Pianist, composer Frank Carlberg is a native of Helsinki, Finland. Following some years of classical studies, he became interested in jazz after listening to his father’s recordings of Louis Armstrong, Duke Ellington and Oscar Peterson. Initially, Carlberg tried to imitate the players of the records and then took some lessons from local jazz musicians. In 1984 Carlberg decided to enroll at Berklee College of Music in Boston. While at Berklee he played with fellow students such as Jim Black, Chris Cheek, Antonio Hart, Sam Newsome, Chris Speed, Ben Street, as well as faculty members Robert Freedman, George Garzone, Hal Crook, Herb Pomeroy and John LaPorta. During the summers, in between the academic years at Berklee, Carlberg toured in Europe extensively with various groups.
After receiving his Bachelor’s degree from Berklee in 1990, Carlberg decided to continue his studies at the New England Conservatory of Music. While at the Conservatory, he came under the influence of jazz masters such as Paul Bley, Ran Blake, Geri Allen and Jimmy Giuffre. The music and thinking of these musicians had a profound impact on Carlberg and set him on a path in search of a personal expression. Carlberg received a Master’s degree from the New England Conservatory in 1992.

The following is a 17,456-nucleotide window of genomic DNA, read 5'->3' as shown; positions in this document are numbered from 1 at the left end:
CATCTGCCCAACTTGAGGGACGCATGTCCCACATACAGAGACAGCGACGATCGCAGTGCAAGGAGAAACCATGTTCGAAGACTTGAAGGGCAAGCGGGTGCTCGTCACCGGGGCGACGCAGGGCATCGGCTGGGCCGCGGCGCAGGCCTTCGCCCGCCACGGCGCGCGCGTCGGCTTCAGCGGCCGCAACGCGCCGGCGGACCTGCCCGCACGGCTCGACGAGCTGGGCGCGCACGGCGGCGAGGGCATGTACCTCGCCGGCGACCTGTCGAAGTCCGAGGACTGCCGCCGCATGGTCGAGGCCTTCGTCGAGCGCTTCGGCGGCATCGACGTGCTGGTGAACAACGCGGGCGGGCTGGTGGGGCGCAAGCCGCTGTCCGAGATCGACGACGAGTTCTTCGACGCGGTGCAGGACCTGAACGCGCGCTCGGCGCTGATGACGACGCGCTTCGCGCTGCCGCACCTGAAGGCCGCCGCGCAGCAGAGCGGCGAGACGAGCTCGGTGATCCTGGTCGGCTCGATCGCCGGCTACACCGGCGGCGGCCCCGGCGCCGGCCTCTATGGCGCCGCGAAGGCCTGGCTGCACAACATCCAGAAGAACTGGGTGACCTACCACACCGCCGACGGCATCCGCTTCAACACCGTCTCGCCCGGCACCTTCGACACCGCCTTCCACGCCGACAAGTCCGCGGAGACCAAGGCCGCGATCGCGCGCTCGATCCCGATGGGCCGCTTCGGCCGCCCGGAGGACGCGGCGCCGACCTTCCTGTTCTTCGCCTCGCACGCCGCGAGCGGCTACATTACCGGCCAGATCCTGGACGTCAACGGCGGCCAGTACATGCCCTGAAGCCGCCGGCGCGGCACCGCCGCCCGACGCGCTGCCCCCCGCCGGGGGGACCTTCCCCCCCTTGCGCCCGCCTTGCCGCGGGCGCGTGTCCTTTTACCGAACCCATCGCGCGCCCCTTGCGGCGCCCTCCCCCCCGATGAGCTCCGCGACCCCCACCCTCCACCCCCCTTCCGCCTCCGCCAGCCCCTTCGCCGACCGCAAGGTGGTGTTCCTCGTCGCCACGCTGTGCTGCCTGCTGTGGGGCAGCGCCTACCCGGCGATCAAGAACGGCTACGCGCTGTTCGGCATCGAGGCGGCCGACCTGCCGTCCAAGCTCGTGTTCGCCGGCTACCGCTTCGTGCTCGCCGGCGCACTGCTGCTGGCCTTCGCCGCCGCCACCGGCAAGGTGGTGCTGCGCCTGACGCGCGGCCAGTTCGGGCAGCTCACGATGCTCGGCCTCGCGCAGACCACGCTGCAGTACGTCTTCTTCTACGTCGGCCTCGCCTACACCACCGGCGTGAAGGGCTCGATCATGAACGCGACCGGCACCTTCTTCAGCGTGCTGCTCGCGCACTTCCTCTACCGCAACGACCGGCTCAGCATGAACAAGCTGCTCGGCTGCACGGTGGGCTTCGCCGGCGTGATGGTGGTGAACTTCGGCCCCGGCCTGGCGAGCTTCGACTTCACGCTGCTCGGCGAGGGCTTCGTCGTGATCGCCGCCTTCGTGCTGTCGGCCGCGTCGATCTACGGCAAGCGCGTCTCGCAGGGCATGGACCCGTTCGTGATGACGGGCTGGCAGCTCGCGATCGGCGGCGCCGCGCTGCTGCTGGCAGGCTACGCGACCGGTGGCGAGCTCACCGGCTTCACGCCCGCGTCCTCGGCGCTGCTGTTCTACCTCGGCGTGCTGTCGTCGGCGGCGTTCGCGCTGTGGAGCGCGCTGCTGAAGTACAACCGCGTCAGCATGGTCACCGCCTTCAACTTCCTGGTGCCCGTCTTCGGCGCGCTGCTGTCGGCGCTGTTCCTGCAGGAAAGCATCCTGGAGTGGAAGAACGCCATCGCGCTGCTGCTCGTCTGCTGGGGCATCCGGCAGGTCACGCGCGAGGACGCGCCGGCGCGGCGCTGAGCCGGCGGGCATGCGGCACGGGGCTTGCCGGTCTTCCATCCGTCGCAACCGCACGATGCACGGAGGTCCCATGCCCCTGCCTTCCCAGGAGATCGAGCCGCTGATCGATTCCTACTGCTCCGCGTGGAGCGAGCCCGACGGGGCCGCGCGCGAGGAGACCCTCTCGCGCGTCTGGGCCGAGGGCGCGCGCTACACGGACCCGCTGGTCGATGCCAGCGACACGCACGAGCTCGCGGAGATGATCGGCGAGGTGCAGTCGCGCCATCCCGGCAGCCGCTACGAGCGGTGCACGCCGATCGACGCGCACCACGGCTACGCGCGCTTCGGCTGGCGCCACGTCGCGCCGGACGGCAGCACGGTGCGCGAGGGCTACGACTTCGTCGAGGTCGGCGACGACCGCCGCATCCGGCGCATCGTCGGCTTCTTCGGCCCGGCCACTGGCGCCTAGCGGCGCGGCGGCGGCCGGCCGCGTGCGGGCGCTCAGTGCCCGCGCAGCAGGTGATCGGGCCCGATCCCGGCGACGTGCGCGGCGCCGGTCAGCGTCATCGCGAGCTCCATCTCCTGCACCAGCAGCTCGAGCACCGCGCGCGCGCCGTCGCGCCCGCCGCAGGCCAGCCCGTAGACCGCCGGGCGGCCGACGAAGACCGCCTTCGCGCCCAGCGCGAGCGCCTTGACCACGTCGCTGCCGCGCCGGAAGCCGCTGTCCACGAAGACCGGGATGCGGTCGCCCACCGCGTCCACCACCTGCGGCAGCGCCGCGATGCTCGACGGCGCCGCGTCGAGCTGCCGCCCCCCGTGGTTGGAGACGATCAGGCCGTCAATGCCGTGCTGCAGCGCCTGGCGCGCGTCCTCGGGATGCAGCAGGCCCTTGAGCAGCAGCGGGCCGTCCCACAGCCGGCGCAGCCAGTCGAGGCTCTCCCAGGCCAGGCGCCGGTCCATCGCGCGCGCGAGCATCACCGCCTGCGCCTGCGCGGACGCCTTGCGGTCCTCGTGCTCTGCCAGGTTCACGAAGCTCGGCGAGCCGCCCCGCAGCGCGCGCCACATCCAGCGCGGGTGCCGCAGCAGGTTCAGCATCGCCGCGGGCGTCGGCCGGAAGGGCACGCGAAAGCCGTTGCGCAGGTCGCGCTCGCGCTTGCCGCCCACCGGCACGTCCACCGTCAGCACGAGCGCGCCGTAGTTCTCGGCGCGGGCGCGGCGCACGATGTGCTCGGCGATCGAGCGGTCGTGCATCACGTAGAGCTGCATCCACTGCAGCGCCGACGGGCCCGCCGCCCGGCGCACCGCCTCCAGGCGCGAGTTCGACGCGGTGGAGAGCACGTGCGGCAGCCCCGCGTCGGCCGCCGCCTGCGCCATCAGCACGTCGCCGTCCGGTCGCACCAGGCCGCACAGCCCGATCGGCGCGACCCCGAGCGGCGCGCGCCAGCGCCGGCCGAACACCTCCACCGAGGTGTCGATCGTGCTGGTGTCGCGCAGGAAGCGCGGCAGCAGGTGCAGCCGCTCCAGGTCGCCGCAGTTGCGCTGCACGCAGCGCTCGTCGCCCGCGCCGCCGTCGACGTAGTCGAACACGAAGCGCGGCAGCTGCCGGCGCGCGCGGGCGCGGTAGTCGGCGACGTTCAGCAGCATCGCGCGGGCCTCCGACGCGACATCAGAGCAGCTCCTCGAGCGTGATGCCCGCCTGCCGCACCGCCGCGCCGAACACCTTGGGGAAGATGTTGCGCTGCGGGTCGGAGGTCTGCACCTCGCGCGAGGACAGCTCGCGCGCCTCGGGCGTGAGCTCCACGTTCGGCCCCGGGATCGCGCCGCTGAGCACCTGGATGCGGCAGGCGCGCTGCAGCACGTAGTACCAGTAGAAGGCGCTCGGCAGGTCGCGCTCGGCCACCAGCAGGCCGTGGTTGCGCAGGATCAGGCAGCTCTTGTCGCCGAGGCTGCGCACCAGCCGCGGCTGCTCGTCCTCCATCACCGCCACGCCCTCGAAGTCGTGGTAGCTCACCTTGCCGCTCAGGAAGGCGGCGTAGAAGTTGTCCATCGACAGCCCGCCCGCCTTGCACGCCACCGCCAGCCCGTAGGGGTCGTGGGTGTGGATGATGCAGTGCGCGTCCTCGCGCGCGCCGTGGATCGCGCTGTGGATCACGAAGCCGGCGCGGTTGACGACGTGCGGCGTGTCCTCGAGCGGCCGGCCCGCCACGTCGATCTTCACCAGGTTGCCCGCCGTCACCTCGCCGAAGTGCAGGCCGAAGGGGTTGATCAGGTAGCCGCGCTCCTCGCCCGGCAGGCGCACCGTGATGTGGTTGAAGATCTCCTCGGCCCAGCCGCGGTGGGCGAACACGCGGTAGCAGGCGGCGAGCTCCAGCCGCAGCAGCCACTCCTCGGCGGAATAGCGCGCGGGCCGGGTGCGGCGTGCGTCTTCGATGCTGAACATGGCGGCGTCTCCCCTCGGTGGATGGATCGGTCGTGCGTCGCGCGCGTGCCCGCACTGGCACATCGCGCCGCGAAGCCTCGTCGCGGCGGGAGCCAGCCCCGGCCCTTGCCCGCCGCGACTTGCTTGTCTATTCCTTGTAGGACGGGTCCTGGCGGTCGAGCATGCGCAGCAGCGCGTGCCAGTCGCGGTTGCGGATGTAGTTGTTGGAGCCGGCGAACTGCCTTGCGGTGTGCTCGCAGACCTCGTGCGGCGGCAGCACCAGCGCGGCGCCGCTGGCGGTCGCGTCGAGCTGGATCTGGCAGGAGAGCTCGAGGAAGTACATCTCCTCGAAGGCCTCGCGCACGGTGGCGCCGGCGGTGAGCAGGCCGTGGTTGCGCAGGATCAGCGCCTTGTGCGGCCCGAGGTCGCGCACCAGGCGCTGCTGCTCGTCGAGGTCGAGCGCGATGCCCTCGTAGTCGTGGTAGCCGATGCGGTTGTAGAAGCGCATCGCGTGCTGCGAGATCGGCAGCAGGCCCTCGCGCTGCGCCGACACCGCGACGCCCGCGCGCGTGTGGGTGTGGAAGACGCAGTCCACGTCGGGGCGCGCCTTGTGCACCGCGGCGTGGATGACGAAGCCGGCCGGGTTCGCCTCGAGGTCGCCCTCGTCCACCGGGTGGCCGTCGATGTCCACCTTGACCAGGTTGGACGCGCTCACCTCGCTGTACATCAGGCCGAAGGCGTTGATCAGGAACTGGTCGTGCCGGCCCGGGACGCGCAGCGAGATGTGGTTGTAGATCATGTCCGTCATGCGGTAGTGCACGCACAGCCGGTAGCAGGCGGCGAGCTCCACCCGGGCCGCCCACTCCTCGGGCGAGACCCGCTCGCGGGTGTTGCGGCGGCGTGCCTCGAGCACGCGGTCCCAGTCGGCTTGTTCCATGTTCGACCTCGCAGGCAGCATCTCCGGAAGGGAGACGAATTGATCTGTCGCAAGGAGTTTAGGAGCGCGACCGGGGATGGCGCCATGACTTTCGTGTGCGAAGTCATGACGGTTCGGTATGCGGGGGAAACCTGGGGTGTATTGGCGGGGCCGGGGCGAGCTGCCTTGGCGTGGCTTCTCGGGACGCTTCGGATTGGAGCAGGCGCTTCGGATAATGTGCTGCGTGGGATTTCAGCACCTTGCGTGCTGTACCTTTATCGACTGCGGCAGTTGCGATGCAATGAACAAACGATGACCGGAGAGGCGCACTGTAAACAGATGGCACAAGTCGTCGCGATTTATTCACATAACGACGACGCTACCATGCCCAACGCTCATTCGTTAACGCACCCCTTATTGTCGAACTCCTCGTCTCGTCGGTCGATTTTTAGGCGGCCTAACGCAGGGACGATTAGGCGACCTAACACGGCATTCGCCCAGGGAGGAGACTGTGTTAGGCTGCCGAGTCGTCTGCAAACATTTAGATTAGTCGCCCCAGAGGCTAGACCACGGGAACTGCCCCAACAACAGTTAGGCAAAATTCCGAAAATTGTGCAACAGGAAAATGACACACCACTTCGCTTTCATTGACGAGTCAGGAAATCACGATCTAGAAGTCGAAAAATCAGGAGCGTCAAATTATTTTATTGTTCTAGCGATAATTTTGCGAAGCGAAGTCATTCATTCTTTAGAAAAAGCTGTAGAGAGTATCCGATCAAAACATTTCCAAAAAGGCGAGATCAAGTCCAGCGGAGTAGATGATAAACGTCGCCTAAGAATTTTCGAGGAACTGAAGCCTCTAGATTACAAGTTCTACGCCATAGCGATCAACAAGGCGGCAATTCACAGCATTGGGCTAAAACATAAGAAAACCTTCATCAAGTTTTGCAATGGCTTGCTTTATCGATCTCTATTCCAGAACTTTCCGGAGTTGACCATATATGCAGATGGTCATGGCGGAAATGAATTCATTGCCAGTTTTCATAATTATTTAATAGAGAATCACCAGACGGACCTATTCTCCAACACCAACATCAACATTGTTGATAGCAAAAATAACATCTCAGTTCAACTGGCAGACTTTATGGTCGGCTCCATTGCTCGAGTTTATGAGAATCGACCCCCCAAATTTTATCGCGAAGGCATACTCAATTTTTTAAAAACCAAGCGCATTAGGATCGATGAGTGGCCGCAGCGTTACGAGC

It was in 1992 that Carlberg finally released Blind Drive (Accurate Records) • his first recording as a leader. This was a trio effort featuring Ben Street on bass and Michael Sarin on drums with a program consisting of mostly original compositions. It was through this recording that Carlberg’s music initially caught the attention of the critics. Jon Andrews describes the CD in DownBeat as “sophisticated, approachable music played with both freedom and discipline”. Carlberg’s next recording, Ugly Beauty (Northeastern Records), was a duo recording with vocalist Christine Correa. This was to be the first of many collaborations. Ugly Beauty was a mix of folk music (Indian and Finnish) as well as free improvisations, original compositions and jazz repertoire reflecting the eclecticism and influence of Ran Blake. Paul Robicheau writes in the Boston Globe that “……it would be hard to find an album as gorgeous and sophisticated as Ugly Beauty”.